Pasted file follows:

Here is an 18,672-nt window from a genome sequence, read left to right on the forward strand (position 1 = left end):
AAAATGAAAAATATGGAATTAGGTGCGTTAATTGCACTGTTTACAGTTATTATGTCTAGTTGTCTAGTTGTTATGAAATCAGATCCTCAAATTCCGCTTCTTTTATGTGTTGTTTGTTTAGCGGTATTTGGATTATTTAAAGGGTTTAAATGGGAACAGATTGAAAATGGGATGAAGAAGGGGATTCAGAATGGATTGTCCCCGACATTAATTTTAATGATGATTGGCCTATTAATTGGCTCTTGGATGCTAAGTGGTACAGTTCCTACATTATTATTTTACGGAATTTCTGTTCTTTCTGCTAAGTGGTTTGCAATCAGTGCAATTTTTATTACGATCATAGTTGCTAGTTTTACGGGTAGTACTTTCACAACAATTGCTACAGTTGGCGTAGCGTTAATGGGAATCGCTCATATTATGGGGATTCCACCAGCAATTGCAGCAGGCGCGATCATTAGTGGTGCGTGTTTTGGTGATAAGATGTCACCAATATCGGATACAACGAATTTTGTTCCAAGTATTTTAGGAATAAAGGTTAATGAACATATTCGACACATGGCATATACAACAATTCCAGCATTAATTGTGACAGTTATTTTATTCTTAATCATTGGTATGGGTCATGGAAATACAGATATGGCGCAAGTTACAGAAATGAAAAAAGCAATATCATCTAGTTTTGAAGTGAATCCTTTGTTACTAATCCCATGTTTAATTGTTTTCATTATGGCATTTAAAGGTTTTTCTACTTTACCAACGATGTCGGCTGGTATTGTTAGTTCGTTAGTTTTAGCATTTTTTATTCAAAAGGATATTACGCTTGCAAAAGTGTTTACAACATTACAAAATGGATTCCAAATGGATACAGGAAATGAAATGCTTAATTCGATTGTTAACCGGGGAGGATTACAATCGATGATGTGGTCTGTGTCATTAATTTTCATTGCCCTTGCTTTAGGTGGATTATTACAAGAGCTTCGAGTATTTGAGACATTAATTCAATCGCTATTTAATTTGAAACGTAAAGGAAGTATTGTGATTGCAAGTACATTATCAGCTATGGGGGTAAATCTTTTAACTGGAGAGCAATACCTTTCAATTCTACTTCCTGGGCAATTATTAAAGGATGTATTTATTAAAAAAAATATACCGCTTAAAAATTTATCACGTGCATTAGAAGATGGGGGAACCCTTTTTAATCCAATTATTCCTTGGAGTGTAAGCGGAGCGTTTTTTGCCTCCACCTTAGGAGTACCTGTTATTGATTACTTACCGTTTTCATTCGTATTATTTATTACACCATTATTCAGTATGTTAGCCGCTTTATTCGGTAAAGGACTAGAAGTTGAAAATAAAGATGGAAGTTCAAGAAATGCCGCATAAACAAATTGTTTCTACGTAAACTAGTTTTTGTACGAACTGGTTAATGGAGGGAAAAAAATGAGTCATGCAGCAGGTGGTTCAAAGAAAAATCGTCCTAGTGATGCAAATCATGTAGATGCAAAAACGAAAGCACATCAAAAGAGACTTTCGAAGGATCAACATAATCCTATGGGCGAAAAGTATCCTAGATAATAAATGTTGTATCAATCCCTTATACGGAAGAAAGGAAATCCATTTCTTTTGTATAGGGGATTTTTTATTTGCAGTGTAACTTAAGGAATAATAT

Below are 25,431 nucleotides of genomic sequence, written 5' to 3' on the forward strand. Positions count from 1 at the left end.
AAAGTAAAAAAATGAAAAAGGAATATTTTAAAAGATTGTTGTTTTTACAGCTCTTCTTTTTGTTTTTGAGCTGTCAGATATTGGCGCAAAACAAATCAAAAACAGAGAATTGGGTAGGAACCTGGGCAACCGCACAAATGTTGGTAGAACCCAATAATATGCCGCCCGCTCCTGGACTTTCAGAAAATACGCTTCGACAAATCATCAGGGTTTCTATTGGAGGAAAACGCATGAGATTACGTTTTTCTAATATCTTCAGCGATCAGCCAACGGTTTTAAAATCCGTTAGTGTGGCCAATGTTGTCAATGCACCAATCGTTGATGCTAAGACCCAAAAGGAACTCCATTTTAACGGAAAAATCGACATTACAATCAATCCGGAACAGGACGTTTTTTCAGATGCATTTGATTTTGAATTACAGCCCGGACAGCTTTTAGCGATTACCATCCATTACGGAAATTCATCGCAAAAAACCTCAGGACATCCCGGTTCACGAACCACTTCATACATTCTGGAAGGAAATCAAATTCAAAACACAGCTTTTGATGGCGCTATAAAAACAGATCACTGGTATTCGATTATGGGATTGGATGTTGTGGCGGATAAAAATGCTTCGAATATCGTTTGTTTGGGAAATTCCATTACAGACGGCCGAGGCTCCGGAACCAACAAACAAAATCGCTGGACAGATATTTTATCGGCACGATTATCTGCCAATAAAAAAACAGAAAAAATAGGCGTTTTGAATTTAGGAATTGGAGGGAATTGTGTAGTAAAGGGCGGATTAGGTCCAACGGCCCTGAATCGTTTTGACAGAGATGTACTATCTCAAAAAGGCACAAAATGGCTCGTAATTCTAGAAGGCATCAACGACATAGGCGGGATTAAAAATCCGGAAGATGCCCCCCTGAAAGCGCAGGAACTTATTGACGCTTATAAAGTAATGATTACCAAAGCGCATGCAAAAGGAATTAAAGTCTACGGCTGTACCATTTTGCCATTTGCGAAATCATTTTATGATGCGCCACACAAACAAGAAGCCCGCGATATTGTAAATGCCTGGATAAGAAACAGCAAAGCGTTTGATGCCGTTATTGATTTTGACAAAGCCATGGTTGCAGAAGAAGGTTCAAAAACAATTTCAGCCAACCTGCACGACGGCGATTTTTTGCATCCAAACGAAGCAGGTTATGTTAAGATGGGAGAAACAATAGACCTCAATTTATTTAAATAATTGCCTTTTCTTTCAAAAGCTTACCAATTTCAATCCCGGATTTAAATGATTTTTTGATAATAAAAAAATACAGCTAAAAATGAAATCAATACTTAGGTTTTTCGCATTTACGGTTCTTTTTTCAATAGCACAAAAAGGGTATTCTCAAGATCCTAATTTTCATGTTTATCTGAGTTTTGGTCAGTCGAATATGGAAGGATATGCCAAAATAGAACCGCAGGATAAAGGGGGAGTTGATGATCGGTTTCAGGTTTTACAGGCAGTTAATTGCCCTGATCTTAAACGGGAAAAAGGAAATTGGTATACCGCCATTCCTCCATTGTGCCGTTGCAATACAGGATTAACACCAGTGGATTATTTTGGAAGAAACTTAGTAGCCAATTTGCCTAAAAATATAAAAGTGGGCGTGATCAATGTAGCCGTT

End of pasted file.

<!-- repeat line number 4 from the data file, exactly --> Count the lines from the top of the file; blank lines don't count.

AAAGTAAAAAAATGAAAAAGGAATATTTTAAAAGATTGTTGTTTTTACAGCTCTTCTTTTTGTTTTTGAGCTGTCAGATATTGGCGCAAAACAAATCAAAAACAGAGAATTGGGTAGGAACCTGGGCAACCGCACAAATGTTGGTAGAACCCAATAATATGCCGCCCGCTCCTGGACTTTCAGAAAATACGCTTCGACAAATCATCAGGGTTTCTATTGGAGGAAAACGCATGAGATTACGTTTTTCTAATATCTTCAGCGATCAGCCAACGGTTTTAAAATCCGTTAGTGTGGCCAATGTTGTCAATGCACCAATCGTTGATGCTAAGACCCAAAAGGAACTCCATTTTAACGGAAAAATCGACATTACAATCAATCCGGAACAGGACGTTTTTTCAGATGCATTTGATTTTGAATTACAGCCCGGACAGCTTTTAGCGATTACCATCCATTACGGAAATTCATCGCAAAAAACCTCAGGACATCCCGGTTCACGAACCACTTCATACATTCTGGAAGGAAATCAAATTCAAAACACAGCTTTTGATGGCGCTATAAAAACAGATCACTGGTATTCGATTATGGGATTGGATGTTGTGGCGGATAAAAATGCTTCGAATATCGTTTGTTTGGGAAATTCCATTACAGACGGCCGAGGCTCCGGAACCAACAAACAAAATCGCTGGACAGATATTTTATCGGCACGATTATCTGCCAATAAAAAAACAGAAAAAATAGGCGTTTTGAATTTAGGAATTGGAGGGAATTGTGTAGTAAAGGGCGGATTAGGTCCAACGGCCCTGAATCGTTTTGACAGAGATGTACTATCTCAAAAAGGCACAAAATGGCTCGTAATTCTAGAAGGCATCAACGACATAGGCGGGATTAAAAATCCGGAAGATGCCCCCCTGAAAGCGCAGGAACTTATTGACGCTTATAAAGTAATGATTACCAAAGCGCATGCAAAAGGAATTAAAGTCTACGGCTGTACCATTTTGCCATTTGCGAAATCATTTTATGATGCGCCACACAAACAAGAAGCCCGCGATATTGTAAATGCCTGGATAAGAAACAGCAAAGCGTTTGATGCCGTTATTGATTTTGACAAAGCCATGGTTGCAGAAGAAGGTTCAAAAACAATTTCAGCCAACCTGCACGACGGCGATTTTTTGCATCCAAACGAAGCAGGTTATGTTAAGATGGGAGAAACAATAGACCTCAATTTATTTAAATAATTGCCTTTTCTTTCAAAAGCTTACCAATTTCAATCCCGGATTTAAATGATTTTTTGATAATAAAAAAATACAGCTAAAAATGAAATCAATACTTAGGTTTTTCGCATTTACGGTTCTTTTTTCAATAGCACAAAAAGGGTATTCTCAAGATCCTAATTTTCATGTTTATCTGAGTTTTGGTCAGTCGAATATGGAAGGATATGCCAAAATAGAACCGCAGGATAAAGGGGGAGTTGATGATCGGTTTCAGGTTTTACAGGCAGTTAATTGCCCTGATCTTAAACGGGAAAAAGGAAATTGGTATACCGCCATTCCTCCATTGTGCCGTTGCAATACAGGATTAACACCAGTGGATTATTTTGGAAGAAACTTAGTAGCCAATTTGCCTAAAAATATAAAAGTGGGCGTGATCAATGTAGCCGTT